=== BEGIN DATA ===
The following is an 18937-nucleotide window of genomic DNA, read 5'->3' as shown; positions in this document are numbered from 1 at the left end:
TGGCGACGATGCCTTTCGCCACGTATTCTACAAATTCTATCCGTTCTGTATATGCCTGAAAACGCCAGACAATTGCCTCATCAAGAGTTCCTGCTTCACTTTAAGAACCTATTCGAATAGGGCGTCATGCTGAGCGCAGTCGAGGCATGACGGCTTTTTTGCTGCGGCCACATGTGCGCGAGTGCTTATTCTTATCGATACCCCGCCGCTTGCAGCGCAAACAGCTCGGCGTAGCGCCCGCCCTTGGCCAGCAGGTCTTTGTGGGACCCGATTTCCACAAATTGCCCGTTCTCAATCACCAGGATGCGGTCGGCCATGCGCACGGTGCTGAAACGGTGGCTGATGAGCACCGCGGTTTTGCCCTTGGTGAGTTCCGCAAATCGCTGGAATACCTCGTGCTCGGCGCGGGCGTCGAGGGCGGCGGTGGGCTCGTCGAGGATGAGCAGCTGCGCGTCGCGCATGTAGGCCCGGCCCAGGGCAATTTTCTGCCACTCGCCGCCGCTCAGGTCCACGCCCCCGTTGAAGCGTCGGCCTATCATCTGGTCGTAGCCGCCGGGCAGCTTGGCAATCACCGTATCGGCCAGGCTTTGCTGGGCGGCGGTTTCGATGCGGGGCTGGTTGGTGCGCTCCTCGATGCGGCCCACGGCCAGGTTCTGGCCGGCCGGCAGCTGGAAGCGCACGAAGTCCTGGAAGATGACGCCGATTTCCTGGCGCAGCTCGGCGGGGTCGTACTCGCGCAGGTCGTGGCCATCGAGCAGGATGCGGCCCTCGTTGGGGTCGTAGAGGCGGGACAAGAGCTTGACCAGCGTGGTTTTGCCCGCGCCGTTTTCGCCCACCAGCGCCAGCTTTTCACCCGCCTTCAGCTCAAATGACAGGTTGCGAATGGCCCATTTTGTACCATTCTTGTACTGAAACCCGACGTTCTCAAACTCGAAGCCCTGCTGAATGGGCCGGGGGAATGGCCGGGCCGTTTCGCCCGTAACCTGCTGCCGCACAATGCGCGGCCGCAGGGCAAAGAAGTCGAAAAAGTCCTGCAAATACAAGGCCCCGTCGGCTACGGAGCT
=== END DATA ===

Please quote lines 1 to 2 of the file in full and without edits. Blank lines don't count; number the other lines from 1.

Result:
The following is an 18937-nucleotide window of genomic DNA, read 5'->3' as shown; positions in this document are numbered from 1 at the left end:
TGGCGACGATGCCTTTCGCCACGTATTCTACAAATTCTATCCGTTCTGTATATGCCTGAAAACGCCAGACAATTGCCTCATCAAGAGTTCCTGCTTCACTTTAAGAACCTATTCGAATAGGGCGTCATGCTGAGCGCAGTCGAGGCATGACGGCTTTTTTGCTGCGGCCACATGTGCGCGAGTGCTTATTCTTATCGATACCCCGCCGCTTGCAGCGCAAACAGCTCGGCGTAGCGCCCGCCCTTGGCCAGCAGGTCTTTGTGGGACCCGATTTCCACAAATTGCCCGTTCTCAATCACCAGGATGCGGTCGGCCATGCGCACGGTGCTGAAACGGTGGCTGATGAGCACCGCGGTTTTGCCCTTGGTGAGTTCCGCAAATCGCTGGAATACCTCGTGCTCGGCGCGGGCGTCGAGGGCGGCGGTGGGCTCGTCGAGGATGAGCAGCTGCGCGTCGCGCATGTAGGCCCGGCCCAGGGCAATTTTCTGCCACTCGCCGCCGCTCAGGTCCACGCCCCCGTTGAAGCGTCGGCCTATCATCTGGTCGTAGCCGCCGGGCAGCTTGGCAATCACCGTATCGGCCAGGCTTTGCTGGGCGGCGGTTTCGATGCGGGGCTGGTTGGTGCGCTCCTCGATGCGGCCCACGGCCAGGTTCTGGCCGGCCGGCAGCTGGAAGCGCACGAAGTCCTGGAAGATGACGCCGATTTCCTGGCGCAGCTCGGCGGGGTCGTACTCGCGCAGGTCGTGGCCATCGAGCAGGATGCGGCCCTCGTTGGGGTCGTAGAGGCGGGACAAGAGCTTGACCAGCGTGGTTTTGCCCGCGCCGTTTTCGCCCACCAGCGCCAGCTTTTCACCCGCCTTCAGCTCAAATGACAGGTTGCGAATGGCCCATTTTGTACCATTCTTGTACTGAAACCCGACGTTCTCAAACTCGAAGCCCTGCTGAATGGGCCGGGGGAATGGCCGGGCCGTTTCGCCCGTAACCTGCTGCCGCACAATGCGCGGCCGCAGGGCAAAGAAGTCGAAAAAGTCCTGCAAATACAAGGCCCCGTCGGCTACGGAGCT